Keep students off the streets and in class
During the Japanese occupation, students used walkouts to resist colonial rule. It was a key activity initiated by the student leaders of the March 1st Movement. During the Gwangju Student Independence Movement, most high school students in the Gwangju region participated in closing their schools. Individual schools organized walkouts to demand the use of Korean language and to oppose educational discrimination by the Japanese. In 1925, 281 students at Dongrae High School in South Gyeongsang organized a walkout. Of them, 234 were suspended and some were expelled.
After the liberation of the country, the student movement in universities was key in initiating social change. Student walkouts were motivated by various issues, including punishment of those responsible for the violent suppression of the Gwangju Student Movement.
Walkouts are common in other countries as well. The driving force behind the May Fourth Movement in China in 1919 was a strike of three groups — students, workers and merchants. In Imperial Russia, a series of strikes by university students challenged the absolute monarchy after 1899 and inspired the revolutionary spirit. In the late 1960s, anti-war protests by American students were fueled by walkouts. Students at over 40 colleges and universities around the world are about to participate in a walkout to demand cuts in college tuition.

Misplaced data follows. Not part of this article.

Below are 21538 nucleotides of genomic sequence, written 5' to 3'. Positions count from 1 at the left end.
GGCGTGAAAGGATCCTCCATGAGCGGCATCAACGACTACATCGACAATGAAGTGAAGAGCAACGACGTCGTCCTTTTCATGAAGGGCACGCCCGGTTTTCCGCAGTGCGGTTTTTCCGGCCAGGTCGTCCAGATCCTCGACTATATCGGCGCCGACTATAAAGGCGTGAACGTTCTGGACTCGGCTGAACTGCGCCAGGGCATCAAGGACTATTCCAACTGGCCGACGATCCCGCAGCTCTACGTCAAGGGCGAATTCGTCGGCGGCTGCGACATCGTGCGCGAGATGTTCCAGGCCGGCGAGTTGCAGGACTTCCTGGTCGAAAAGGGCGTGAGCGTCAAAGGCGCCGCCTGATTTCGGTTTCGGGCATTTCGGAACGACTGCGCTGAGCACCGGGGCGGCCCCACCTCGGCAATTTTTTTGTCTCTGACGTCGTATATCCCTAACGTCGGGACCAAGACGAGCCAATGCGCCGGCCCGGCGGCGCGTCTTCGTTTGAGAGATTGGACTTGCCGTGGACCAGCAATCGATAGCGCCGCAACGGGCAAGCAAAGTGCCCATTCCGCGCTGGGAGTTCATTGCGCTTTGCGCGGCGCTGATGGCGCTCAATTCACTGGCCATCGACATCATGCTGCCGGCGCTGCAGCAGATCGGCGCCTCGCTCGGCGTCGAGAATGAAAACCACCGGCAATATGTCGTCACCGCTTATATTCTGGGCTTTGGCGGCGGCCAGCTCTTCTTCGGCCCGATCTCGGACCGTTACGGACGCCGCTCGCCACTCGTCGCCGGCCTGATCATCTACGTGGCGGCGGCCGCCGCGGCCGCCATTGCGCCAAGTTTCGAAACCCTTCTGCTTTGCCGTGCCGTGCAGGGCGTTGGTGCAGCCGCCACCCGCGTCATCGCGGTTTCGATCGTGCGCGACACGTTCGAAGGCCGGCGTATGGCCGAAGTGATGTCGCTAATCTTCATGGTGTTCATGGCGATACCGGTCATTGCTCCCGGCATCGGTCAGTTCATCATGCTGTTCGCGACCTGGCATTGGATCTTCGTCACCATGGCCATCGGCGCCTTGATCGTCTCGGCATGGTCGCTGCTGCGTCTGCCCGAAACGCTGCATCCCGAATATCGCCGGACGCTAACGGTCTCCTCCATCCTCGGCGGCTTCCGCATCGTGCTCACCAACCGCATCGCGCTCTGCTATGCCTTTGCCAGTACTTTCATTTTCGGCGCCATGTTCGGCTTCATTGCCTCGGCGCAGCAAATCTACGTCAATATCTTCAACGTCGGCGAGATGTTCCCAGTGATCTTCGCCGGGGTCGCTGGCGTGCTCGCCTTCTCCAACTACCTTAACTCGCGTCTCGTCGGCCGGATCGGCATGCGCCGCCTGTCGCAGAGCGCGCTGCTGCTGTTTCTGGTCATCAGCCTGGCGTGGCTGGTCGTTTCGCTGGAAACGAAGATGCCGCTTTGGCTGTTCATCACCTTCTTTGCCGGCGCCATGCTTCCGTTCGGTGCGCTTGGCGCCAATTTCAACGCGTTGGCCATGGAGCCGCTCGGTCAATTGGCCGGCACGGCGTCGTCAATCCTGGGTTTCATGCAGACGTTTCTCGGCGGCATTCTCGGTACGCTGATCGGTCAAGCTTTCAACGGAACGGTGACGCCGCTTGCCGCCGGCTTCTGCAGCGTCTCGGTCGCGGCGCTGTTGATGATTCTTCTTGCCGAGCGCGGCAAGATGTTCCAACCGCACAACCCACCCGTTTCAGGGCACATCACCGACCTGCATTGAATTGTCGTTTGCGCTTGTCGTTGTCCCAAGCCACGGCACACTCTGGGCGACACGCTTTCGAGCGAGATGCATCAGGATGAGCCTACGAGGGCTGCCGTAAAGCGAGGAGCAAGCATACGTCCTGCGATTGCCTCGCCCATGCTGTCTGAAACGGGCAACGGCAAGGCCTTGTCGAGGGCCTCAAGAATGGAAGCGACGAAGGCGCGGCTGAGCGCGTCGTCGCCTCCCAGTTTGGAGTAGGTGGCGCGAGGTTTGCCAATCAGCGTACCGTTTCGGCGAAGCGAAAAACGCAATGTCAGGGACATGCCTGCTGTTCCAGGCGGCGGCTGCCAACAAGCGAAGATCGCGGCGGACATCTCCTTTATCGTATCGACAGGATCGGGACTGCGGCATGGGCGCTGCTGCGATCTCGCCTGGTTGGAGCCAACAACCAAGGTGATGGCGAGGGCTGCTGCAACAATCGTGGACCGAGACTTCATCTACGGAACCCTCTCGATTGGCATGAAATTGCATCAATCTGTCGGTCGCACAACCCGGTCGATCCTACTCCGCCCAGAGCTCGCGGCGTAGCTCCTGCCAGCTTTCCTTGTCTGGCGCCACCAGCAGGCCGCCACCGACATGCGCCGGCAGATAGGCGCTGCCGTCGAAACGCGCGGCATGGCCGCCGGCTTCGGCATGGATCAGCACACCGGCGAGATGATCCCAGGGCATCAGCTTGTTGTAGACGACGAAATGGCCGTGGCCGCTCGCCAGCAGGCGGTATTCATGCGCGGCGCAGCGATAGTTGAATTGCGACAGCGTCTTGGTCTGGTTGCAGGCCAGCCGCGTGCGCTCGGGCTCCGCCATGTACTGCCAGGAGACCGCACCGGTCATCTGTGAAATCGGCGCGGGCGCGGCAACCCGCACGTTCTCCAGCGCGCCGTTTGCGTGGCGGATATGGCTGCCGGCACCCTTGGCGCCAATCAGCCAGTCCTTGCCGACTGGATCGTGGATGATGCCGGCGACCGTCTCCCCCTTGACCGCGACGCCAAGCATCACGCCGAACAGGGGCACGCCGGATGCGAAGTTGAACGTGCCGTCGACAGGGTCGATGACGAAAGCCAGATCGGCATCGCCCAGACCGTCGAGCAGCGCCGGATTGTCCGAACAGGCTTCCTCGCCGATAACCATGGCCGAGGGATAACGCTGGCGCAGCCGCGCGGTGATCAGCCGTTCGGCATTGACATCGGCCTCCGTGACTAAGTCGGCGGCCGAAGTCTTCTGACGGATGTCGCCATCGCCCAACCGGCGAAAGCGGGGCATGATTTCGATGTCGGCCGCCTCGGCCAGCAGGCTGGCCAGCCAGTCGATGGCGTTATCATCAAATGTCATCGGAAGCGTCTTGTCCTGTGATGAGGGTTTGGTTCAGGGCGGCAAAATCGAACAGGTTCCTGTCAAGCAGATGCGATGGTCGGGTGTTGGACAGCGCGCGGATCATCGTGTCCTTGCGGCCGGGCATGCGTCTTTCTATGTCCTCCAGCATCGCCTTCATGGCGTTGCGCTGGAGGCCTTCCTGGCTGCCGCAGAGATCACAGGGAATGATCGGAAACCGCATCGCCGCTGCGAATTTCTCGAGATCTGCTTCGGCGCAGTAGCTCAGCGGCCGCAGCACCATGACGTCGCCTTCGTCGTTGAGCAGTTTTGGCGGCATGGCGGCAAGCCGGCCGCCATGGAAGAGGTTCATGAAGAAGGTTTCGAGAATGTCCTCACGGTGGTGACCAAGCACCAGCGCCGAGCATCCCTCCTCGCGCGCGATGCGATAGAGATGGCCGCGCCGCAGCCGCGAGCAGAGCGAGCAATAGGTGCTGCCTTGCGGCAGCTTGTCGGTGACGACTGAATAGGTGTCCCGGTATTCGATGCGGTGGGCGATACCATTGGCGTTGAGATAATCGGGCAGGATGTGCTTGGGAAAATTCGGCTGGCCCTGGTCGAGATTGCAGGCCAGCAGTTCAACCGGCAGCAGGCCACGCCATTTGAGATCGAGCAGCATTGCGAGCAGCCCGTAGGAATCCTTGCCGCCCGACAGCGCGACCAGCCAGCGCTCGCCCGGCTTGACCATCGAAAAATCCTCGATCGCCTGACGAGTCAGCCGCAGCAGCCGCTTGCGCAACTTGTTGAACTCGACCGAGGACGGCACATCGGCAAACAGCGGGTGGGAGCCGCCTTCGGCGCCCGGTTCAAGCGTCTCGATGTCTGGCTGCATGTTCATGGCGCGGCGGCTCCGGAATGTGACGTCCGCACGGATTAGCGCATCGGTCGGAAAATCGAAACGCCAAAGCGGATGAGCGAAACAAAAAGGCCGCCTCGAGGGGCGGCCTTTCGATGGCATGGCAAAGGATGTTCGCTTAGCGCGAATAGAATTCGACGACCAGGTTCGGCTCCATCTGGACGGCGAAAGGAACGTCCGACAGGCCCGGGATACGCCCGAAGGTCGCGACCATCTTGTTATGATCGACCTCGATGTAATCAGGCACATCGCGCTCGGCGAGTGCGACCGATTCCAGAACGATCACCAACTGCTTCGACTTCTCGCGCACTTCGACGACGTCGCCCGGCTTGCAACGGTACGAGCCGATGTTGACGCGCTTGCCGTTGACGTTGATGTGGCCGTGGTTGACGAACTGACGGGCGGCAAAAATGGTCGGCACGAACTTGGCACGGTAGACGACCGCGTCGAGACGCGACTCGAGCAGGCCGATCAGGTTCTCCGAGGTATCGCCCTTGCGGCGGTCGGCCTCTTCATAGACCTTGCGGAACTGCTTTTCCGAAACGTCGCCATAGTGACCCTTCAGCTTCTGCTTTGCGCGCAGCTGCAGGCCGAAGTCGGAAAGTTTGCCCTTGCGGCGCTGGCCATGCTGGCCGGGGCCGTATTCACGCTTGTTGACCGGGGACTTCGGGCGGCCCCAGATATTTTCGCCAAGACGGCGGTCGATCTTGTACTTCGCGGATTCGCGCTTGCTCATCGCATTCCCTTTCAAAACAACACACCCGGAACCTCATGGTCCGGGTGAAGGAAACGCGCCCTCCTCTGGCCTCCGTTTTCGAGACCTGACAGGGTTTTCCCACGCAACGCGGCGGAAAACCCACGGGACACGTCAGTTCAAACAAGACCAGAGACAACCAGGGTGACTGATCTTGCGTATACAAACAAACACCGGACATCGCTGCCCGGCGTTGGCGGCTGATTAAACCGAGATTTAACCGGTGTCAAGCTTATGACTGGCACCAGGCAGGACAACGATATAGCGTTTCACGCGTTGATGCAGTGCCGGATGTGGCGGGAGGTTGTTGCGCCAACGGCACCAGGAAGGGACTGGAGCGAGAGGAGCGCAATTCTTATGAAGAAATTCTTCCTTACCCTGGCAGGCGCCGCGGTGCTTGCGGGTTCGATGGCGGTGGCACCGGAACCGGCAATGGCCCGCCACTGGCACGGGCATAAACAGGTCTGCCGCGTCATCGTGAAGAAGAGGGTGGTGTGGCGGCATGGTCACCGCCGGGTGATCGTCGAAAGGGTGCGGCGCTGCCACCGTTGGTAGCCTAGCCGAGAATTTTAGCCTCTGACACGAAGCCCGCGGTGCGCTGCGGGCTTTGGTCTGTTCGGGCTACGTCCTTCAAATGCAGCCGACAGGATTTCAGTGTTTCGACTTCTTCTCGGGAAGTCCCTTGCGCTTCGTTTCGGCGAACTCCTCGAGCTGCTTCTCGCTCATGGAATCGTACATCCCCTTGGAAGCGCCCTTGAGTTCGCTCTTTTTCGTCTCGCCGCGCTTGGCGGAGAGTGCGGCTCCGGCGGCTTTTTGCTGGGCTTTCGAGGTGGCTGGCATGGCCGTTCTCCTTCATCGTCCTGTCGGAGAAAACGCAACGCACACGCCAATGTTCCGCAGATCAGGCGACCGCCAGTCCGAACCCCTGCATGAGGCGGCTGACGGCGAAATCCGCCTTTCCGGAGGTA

For students, education is a valuable right. It is truly regrettable that students would give up this right and protest out of desperation. Nevertheless, the group walkout should not be repeated again for such a cause. And it will be up to politicians, the government and universities to keep the students in the classroom.
*The writer is an editorial writer of the JoongAng Ilbo.
By Kim Nam-joong
More in Fountain
‘I’m a tenant and a landlord’ (KOR)
‘I’m a tenant and a landlord’
Who hampers the investigation?
Passion versus numbers
Corruptive private equity funds